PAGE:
JSNH&B home • Fall 2010 • vol. 3 no. 2

Letter of January 27, 1852

Dame Shirley (Louise Amelia Knapp Smith Clappe)

The Shirley LettersOne of the most remarkable records to come out of the California Gold Rush was a series of letters written by a young woman, describing life in the rude mining camps of Indian Bar and Rich Bar along the Feather River. The author, who signed her pieces “Dame Shirley,” was Louise Amelia Knapp Smith Clappe (1819–1906), who had accompanied her husband, Dr. Fayette Clapp (his original spelling), westward in 1850. Author Bret Harte knew of her accounts and may or may not have used them in writing his own manuscripts; Clappe generously referred to the similarities as “Unconscious Plagiarisms.”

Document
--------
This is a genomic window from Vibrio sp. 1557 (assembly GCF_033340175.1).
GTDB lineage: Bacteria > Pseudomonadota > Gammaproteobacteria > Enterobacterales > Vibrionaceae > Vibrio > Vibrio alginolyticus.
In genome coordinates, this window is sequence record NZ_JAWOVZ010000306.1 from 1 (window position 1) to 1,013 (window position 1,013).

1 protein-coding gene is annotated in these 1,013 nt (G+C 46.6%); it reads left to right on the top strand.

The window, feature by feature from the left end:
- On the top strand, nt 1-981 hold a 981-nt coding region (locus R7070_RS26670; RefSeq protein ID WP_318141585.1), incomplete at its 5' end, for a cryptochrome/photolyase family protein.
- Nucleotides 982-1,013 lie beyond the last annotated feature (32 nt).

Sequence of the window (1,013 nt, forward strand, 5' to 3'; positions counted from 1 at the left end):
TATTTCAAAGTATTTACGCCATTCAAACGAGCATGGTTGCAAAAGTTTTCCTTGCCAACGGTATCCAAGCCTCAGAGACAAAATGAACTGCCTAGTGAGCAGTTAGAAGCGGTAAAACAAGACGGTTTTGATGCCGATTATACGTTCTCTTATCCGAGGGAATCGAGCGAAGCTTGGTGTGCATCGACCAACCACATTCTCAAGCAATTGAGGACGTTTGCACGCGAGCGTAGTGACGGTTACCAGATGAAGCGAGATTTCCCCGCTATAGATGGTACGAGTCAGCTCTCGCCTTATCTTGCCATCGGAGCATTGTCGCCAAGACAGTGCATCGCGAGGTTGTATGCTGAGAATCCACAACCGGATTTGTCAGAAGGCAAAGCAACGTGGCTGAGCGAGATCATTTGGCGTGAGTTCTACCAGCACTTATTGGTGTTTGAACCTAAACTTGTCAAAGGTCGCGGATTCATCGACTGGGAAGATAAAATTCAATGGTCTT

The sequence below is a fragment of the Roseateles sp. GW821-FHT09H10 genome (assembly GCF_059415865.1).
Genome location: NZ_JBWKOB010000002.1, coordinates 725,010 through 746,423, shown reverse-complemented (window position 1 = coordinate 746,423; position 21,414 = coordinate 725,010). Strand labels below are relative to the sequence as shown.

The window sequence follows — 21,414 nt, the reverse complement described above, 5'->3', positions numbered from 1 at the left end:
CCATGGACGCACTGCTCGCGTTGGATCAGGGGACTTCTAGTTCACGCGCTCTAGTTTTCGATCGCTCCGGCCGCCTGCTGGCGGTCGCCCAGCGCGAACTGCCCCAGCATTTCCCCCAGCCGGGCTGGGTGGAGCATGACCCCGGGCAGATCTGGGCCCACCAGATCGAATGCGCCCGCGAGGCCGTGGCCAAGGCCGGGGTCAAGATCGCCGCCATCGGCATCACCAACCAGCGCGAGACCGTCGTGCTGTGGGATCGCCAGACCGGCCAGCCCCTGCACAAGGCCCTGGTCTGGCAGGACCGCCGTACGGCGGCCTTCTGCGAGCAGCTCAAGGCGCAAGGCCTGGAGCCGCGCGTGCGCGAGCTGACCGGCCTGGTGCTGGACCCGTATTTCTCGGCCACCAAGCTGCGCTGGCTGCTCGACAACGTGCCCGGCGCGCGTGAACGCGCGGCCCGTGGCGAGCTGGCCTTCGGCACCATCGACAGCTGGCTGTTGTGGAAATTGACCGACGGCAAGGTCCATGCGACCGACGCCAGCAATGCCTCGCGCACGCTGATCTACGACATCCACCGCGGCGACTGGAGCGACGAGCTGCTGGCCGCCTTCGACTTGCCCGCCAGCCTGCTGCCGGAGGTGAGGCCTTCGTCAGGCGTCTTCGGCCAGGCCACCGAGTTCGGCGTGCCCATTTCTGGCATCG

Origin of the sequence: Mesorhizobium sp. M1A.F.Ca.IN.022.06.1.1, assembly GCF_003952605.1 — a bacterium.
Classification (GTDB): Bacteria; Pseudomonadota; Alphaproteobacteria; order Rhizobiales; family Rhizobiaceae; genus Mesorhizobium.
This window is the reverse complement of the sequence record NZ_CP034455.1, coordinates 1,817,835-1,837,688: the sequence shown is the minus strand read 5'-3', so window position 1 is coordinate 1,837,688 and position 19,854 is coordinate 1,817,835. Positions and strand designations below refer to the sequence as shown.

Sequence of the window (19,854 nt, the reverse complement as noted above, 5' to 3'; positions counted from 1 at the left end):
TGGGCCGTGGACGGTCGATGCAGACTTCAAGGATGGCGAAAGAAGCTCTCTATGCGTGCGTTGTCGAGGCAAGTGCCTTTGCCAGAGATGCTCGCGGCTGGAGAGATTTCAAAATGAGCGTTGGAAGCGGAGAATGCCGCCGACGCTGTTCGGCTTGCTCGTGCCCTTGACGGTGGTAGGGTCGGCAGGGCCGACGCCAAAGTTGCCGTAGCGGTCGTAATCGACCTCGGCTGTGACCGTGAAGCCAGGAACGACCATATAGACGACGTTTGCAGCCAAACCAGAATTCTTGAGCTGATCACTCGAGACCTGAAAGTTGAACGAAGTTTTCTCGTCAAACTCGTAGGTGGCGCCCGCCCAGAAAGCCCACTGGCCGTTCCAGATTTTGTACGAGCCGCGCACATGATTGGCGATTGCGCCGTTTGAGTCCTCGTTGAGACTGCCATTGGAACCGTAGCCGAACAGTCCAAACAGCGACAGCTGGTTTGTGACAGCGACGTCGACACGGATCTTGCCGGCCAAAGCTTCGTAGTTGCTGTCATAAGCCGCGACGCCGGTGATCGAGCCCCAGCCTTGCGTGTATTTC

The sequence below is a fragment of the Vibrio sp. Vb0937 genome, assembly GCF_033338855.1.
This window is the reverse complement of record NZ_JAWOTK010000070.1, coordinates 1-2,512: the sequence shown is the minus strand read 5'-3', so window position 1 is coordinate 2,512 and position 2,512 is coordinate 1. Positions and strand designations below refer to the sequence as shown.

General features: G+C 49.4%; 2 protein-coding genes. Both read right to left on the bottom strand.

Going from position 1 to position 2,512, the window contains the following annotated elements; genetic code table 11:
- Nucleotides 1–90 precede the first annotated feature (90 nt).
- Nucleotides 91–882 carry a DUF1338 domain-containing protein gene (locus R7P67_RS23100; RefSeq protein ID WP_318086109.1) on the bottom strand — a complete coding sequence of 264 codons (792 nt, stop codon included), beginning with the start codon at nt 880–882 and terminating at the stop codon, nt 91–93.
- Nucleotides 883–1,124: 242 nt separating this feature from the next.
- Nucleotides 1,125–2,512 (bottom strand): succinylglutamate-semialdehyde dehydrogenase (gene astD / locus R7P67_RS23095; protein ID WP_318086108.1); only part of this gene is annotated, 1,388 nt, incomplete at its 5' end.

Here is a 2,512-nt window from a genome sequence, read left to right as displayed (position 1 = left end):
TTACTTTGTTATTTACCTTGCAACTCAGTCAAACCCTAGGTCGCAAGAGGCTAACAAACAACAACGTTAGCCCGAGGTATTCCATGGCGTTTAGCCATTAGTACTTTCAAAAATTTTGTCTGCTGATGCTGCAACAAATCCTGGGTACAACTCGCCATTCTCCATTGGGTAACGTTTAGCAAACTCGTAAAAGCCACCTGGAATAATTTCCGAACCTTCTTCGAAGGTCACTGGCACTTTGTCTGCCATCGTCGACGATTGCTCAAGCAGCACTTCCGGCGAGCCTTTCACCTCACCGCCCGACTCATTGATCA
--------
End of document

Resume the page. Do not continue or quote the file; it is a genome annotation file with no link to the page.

Clappe’s letters, written in 1851 and 1852 to her sister Molly in Massachusetts, were first published in 1854 in the San Francisco literary magazine The Pioneer. In this letter Dame Shirley describes a memorable Christmas celebration.

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Barbara VineyardRead by Barbara Vineyard, President of the Sierra College Board of Trustees